Mociun (mociun.com), the artsy home goods-and-decor storefront of Caitlin Mociun, a world traveler with a trendy approach to fine jewelry. Buy an original bauble, or work with Caitlin and her staff to create a custom piece.

Whisk (whisknyc.com)—foodie culture isn’t just about restaurants. Don’t forget that Brooklyn is all about DIY, too. Oh, and style—this is the place to find chic cooking, baking and cocktail-slinging supplies.

Where to Spend Your Days…

Prospect Park, Brooklyn Museum and the Brooklyn Botanic Gardens are situated alongside each other on Eastern Parkway, accessible by walking from Prospect Heights and Park Slope. It’s a no-brainer to dedicate a Brooklyn day to this area— especially in spring, when the cherry blossoms are blooming in the Gardens.

If you’ve taken our advice and walked down 5th Avenue in Park Slope, you’ll eventually hit a farther-afield landmark: Greenwood Cemetery. There are informative trolley tours and lovely summer concerts, but it’s also a surreal spot for a good old-fashioned ramble; make your way among the tombs while facing out over the Statue of Liberty, as the smell of bread wafts your way from a factory at 25th Street—along with the chatter of a coven of small, green parrots that roost in the eaves of the entranceway. (They’re said to have escaped from a shipment to a pet store in the ’70s).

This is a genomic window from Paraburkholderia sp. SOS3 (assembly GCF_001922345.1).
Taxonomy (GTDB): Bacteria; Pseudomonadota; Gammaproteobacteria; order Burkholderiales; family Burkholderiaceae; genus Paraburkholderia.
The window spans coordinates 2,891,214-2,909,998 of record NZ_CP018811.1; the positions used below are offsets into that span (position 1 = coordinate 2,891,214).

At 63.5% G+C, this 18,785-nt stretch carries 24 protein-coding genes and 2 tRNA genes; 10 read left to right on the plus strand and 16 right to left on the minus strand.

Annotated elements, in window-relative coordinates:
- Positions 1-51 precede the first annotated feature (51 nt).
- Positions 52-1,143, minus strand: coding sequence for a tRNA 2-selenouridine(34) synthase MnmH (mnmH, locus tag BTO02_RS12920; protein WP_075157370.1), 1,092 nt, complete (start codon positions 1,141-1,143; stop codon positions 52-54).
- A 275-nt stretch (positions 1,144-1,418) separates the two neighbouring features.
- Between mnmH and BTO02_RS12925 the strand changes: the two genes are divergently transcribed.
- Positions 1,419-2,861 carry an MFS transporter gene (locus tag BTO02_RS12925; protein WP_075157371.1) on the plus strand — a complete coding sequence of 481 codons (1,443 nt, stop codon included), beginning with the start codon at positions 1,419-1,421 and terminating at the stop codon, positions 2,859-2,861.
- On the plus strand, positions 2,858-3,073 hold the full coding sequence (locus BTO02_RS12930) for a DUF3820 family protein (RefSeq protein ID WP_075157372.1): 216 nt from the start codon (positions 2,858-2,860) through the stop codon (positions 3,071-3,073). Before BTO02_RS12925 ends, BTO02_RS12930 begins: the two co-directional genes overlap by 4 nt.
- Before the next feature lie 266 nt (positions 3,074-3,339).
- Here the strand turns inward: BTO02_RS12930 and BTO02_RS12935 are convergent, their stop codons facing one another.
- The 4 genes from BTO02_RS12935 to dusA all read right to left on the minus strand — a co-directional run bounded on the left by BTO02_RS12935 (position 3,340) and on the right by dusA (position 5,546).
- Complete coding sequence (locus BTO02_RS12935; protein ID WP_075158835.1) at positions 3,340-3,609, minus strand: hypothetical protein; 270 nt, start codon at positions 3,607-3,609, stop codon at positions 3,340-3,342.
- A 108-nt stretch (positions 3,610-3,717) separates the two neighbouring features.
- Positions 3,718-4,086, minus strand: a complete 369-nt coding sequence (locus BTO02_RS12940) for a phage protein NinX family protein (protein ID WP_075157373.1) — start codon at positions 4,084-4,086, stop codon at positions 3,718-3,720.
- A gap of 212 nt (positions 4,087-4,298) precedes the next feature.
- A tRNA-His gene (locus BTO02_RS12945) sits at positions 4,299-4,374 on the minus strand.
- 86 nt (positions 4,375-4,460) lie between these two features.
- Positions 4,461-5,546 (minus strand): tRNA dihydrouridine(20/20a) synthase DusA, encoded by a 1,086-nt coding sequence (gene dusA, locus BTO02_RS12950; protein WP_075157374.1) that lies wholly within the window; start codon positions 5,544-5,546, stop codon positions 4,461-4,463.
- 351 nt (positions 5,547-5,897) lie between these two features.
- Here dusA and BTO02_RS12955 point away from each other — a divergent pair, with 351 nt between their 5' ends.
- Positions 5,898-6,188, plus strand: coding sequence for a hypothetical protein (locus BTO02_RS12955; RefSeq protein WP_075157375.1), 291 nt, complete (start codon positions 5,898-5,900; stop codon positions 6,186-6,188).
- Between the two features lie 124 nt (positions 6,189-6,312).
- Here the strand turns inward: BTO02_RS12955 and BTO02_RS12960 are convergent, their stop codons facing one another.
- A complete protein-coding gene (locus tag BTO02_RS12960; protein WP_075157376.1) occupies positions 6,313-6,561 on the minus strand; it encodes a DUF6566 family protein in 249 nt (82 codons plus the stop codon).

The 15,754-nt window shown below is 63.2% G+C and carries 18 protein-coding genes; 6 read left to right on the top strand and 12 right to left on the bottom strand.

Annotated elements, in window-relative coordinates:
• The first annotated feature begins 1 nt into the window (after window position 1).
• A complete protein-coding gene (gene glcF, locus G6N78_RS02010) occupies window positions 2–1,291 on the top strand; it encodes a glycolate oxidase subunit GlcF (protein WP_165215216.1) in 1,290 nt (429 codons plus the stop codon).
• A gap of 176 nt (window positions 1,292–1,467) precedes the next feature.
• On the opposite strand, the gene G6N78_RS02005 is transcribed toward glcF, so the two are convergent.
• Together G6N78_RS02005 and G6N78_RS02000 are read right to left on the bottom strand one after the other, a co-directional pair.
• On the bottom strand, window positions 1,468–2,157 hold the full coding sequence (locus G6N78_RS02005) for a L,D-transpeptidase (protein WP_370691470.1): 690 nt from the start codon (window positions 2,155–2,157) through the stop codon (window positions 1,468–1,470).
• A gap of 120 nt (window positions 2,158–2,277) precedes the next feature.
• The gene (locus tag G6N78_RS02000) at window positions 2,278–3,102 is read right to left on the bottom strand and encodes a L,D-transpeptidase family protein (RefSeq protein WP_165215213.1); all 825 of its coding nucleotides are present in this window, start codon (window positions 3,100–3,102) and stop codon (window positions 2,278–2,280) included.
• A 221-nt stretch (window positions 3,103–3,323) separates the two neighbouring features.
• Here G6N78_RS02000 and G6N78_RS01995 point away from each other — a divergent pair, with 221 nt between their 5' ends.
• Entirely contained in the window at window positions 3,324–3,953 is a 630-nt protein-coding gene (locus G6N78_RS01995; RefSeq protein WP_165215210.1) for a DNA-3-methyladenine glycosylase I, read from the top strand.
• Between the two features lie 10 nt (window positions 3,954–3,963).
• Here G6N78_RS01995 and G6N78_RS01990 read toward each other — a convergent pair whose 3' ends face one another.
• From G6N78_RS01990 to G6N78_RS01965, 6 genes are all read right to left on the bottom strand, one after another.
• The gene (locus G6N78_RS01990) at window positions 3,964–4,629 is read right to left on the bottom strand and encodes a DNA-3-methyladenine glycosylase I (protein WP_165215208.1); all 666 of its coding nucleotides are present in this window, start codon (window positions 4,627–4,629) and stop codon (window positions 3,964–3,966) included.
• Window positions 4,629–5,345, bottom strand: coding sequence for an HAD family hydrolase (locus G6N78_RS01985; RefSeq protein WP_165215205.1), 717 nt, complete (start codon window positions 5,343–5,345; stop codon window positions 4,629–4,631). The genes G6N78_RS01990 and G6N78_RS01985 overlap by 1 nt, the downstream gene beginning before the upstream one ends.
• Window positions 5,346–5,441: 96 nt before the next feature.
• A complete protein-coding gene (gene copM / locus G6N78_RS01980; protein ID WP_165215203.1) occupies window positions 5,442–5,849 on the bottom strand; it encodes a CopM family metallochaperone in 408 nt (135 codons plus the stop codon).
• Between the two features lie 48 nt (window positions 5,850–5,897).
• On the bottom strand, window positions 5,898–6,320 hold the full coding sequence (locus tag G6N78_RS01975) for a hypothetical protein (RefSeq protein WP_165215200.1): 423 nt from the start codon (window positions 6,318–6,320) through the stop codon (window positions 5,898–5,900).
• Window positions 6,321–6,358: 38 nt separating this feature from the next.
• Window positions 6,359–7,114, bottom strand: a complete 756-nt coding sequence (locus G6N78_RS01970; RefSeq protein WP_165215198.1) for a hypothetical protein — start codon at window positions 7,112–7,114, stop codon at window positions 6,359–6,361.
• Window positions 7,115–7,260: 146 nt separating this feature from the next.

…And Nights

BAM (bam.org) stands for Brooklyn Academy of Music, but this downtown cultural center is actually a hub for all the performing arts, and cinema, too. On any given week, BAM runs dozens of programs, and events too numerous to list. Check the calendar for options like physical theater shows (read: circus feats), films screenings with scores played by live orchestras, and the latest international theatrical offerings.

St. Ann’s Warehouse (stannswarehouse.org) is another high-performing performing arts and theater space, a bit edgier than BAM, with an eye toward drawing new or overlooked artists into the spotlight. It’s also unique in its focus on rock and roll musicians (David Byrne, Lou Reed and David Bowie have all performed there) and its affinity for puppetry.

Nitehawk Cinema (nitehawkcinema.com) is dinner and a movie, all in one. This theater actually succeeded in overturning a prohibition-era city law banning liquor in movie theaters; that’s how important it was for them to serve cocktails alongside their delicious, specially developed menus—which are inspired by the indie and cult films they show.